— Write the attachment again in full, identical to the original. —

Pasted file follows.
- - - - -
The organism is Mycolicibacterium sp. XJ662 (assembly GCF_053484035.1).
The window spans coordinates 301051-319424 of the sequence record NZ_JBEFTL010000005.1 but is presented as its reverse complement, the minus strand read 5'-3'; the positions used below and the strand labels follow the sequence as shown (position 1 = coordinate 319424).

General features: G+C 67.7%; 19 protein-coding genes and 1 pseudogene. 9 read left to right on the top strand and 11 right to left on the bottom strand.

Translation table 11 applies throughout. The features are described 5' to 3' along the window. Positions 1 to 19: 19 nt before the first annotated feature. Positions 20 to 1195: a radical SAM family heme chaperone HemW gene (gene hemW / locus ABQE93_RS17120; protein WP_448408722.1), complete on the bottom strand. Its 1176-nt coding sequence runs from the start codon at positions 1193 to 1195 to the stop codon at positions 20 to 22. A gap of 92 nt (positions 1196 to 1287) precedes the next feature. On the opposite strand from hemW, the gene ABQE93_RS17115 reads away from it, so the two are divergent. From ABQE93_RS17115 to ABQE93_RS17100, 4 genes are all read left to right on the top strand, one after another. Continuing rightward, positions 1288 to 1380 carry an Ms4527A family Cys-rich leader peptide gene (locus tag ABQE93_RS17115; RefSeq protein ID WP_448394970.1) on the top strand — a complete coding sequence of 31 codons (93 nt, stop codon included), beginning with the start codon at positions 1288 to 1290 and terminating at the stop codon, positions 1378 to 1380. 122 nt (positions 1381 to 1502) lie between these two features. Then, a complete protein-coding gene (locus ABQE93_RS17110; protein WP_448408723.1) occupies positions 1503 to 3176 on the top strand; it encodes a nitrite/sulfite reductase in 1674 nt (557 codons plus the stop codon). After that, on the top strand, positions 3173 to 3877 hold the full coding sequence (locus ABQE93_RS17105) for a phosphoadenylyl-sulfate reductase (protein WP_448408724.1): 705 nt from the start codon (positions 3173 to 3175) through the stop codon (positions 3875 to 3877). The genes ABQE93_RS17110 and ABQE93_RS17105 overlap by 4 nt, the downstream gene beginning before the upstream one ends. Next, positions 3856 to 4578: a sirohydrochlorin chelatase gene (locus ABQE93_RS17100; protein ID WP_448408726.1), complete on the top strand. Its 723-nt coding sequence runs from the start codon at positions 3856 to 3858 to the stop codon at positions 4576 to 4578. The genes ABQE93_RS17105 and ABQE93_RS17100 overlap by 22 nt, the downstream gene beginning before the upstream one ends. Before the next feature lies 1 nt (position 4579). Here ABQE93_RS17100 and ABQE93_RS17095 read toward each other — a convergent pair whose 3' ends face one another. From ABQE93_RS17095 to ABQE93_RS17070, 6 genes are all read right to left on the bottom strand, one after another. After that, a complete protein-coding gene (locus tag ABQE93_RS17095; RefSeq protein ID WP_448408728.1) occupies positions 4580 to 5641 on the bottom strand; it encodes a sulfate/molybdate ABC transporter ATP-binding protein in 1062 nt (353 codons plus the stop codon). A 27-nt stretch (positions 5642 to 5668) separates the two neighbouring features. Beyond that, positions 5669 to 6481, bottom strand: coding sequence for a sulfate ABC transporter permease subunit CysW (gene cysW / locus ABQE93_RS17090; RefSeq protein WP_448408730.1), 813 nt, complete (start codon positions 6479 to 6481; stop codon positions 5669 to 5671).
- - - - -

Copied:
The organism is Mycolicibacterium sp. XJ662 (assembly GCF_053484035.1).
The window spans coordinates 301051-319424 of the sequence record NZ_JBEFTL010000005.1 but is presented as its reverse complement, the minus strand read 5'-3'; the positions used below and the strand labels follow the sequence as shown (position 1 = coordinate 319424).

General features: G+C 67.7%; 19 protein-coding genes and 1 pseudogene. 9 read left to right on the top strand and 11 right to left on the bottom strand.

Translation table 11 applies throughout. The features are described 5' to 3' along the window. Positions 1 to 19: 19 nt before the first annotated feature. Positions 20 to 1195: a radical SAM family heme chaperone HemW gene (gene hemW / locus ABQE93_RS17120; protein WP_448408722.1), complete on the bottom strand. Its 1176-nt coding sequence runs from the start codon at positions 1193 to 1195 to the stop codon at positions 20 to 22. A gap of 92 nt (positions 1196 to 1287) precedes the next feature. On the opposite strand from hemW, the gene ABQE93_RS17115 reads away from it, so the two are divergent. From ABQE93_RS17115 to ABQE93_RS17100, 4 genes are all read left to right on the top strand, one after another. Continuing rightward, positions 1288 to 1380 carry an Ms4527A family Cys-rich leader peptide gene (locus tag ABQE93_RS17115; RefSeq protein ID WP_448394970.1) on the top strand — a complete coding sequence of 31 codons (93 nt, stop codon included), beginning with the start codon at positions 1288 to 1290 and terminating at the stop codon, positions 1378 to 1380. 122 nt (positions 1381 to 1502) lie between these two features. Then, a complete protein-coding gene (locus ABQE93_RS17110; protein WP_448408723.1) occupies positions 1503 to 3176 on the top strand; it encodes a nitrite/sulfite reductase in 1674 nt (557 codons plus the stop codon). After that, on the top strand, positions 3173 to 3877 hold the full coding sequence (locus ABQE93_RS17105) for a phosphoadenylyl-sulfate reductase (protein WP_448408724.1): 705 nt from the start codon (positions 3173 to 3175) through the stop codon (positions 3875 to 3877). The genes ABQE93_RS17110 and ABQE93_RS17105 overlap by 4 nt, the downstream gene beginning before the upstream one ends. Next, positions 3856 to 4578: a sirohydrochlorin chelatase gene (locus ABQE93_RS17100; protein ID WP_448408726.1), complete on the top strand. Its 723-nt coding sequence runs from the start codon at positions 3856 to 3858 to the stop codon at positions 4576 to 4578. The genes ABQE93_RS17105 and ABQE93_RS17100 overlap by 22 nt, the downstream gene beginning before the upstream one ends. Before the next feature lies 1 nt (position 4579). Here ABQE93_RS17100 and ABQE93_RS17095 read toward each other — a convergent pair whose 3' ends face one another. From ABQE93_RS17095 to ABQE93_RS17070, 6 genes are all read right to left on the bottom strand, one after another. After that, a complete protein-coding gene (locus tag ABQE93_RS17095; RefSeq protein ID WP_448408728.1) occupies positions 4580 to 5641 on the bottom strand; it encodes a sulfate/molybdate ABC transporter ATP-binding protein in 1062 nt (353 codons plus the stop codon). A 27-nt stretch (positions 5642 to 5668) separates the two neighbouring features. Beyond that, positions 5669 to 6481, bottom strand: coding sequence for a sulfate ABC transporter permease subunit CysW (gene cysW / locus ABQE93_RS17090; RefSeq protein WP_448408730.1), 813 nt, complete (start codon positions 6479 to 6481; stop codon positions 5669 to 5671).